Compelling stories bring us on the journey. They engage listeners emotionally and command attention through emotional connection and empathy.2

Empathy, Oxytocin and Trust

What’s even more exciting, is that studies show that empathy may garner increased trust in the storytelling source.

Empathy leads to the release of oxytocin in your brain, sometimes referred to as the ‘cuddle hormone’ and typically linked to warm, fuzzy feelings – it’s also linked to lots of prosocial behaviours and one of those is trust. 3 4 5

Karen Eber talked about this in her recent TED talk, stating ‘The more empathy you experience, the more oxytocin is released in your brain. The more oxytocin you have, the more trustworthy you actually view the speaker.’ Eber concludes that the world’s best leaders earn trust and invoke action. 6  They don’t just present data – they also tell great stories. But the brain’s response to stories isn’t limited to visionaries inspiring a crowd.

What are the implications for brands?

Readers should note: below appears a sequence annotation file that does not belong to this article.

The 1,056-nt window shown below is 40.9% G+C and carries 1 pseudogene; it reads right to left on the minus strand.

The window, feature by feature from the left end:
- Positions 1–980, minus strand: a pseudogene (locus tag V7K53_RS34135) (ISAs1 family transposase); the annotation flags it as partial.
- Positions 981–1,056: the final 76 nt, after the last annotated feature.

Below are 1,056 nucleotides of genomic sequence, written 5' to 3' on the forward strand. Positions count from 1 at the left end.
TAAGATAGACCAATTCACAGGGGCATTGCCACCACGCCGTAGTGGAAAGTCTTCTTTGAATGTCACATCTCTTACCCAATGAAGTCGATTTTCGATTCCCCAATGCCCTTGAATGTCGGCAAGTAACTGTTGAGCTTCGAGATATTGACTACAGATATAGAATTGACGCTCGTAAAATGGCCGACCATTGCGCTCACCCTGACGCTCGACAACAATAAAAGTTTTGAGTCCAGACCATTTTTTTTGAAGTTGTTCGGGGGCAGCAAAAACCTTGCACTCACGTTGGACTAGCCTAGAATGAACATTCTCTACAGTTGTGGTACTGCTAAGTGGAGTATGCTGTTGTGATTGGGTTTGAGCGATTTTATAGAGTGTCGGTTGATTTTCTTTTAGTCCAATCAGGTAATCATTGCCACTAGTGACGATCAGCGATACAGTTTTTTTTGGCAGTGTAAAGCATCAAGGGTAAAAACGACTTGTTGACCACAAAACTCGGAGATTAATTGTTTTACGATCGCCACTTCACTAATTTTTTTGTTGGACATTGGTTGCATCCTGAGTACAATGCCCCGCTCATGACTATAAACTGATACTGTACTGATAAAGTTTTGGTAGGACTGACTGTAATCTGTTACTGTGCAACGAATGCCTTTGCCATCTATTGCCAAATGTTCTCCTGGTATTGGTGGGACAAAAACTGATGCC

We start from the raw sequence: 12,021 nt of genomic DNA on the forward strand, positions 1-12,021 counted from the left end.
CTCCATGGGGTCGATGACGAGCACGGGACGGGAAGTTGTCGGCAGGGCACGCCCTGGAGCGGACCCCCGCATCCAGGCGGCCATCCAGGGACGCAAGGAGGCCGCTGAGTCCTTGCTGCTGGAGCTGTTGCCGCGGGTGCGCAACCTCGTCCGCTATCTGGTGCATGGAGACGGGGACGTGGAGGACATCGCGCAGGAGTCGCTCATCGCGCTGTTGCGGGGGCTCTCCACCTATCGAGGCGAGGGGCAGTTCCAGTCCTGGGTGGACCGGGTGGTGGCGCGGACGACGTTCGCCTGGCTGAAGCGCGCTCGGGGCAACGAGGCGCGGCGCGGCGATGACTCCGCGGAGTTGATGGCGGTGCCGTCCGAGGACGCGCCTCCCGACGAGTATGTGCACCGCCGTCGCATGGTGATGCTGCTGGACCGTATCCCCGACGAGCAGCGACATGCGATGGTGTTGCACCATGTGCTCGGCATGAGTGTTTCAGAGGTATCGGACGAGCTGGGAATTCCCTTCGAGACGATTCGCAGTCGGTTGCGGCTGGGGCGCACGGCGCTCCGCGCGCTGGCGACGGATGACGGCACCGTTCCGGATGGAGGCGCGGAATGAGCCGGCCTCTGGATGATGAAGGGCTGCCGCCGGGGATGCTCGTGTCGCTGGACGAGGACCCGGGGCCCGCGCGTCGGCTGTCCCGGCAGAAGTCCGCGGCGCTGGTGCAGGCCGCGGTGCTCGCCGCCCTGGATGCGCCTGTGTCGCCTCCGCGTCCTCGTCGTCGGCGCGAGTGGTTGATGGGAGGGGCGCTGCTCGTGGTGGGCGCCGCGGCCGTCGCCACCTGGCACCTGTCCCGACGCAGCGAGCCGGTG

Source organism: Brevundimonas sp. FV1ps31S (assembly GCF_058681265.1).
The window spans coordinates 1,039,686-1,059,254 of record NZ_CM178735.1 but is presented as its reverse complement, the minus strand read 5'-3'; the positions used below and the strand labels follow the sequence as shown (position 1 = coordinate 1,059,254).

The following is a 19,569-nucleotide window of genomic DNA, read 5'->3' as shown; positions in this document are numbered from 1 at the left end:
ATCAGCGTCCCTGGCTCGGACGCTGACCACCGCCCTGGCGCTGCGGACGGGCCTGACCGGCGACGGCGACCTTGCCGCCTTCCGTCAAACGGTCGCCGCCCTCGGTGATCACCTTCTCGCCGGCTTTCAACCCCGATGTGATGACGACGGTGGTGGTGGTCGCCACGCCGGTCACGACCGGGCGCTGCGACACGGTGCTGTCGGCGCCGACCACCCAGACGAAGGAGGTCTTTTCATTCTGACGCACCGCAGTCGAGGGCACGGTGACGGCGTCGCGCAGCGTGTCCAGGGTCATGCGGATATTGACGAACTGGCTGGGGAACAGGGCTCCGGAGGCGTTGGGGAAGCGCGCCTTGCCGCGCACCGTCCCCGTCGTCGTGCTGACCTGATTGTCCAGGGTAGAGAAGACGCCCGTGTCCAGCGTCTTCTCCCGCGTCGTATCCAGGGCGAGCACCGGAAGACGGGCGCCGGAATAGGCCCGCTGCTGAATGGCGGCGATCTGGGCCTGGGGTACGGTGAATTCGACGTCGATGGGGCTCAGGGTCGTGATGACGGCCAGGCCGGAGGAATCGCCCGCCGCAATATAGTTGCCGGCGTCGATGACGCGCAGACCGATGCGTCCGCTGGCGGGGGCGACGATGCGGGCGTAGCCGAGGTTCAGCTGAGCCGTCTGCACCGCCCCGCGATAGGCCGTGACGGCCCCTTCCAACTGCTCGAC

Brands can harness the power of storytelling to create empathy by developing a robust brand story and finding compelling ways to tell it through meaningful campaigns – the ‘chapters’ of your brand’s story. There are a number of advertisers who have been successfully storytelling in their campaigns for years, like Dove, Nike and Apple, as well as some recent newcomers to the table.

Take Iceland’s advert with Greenpeace in 2018 about the girl with a ‘Rang-tan’ in her bedroom. It didn’t make it past Clearcast but did make it onto 30 million peoples’ screens online. It’s an excellent example of how a well-told story can spark neural coupling, creating empathy and encouraging action. Over 800,000 people signed Greenpeace’s petition.

When a brand tells a compelling story which makes you laugh, or cry… not only has an emotional connection been forged, but trust in the brand has been elicited.

This triple-whammy of trust, empathy and emotional connection is a powerful foundation on which to build fierce brand loyalty.

A new era for storytelling.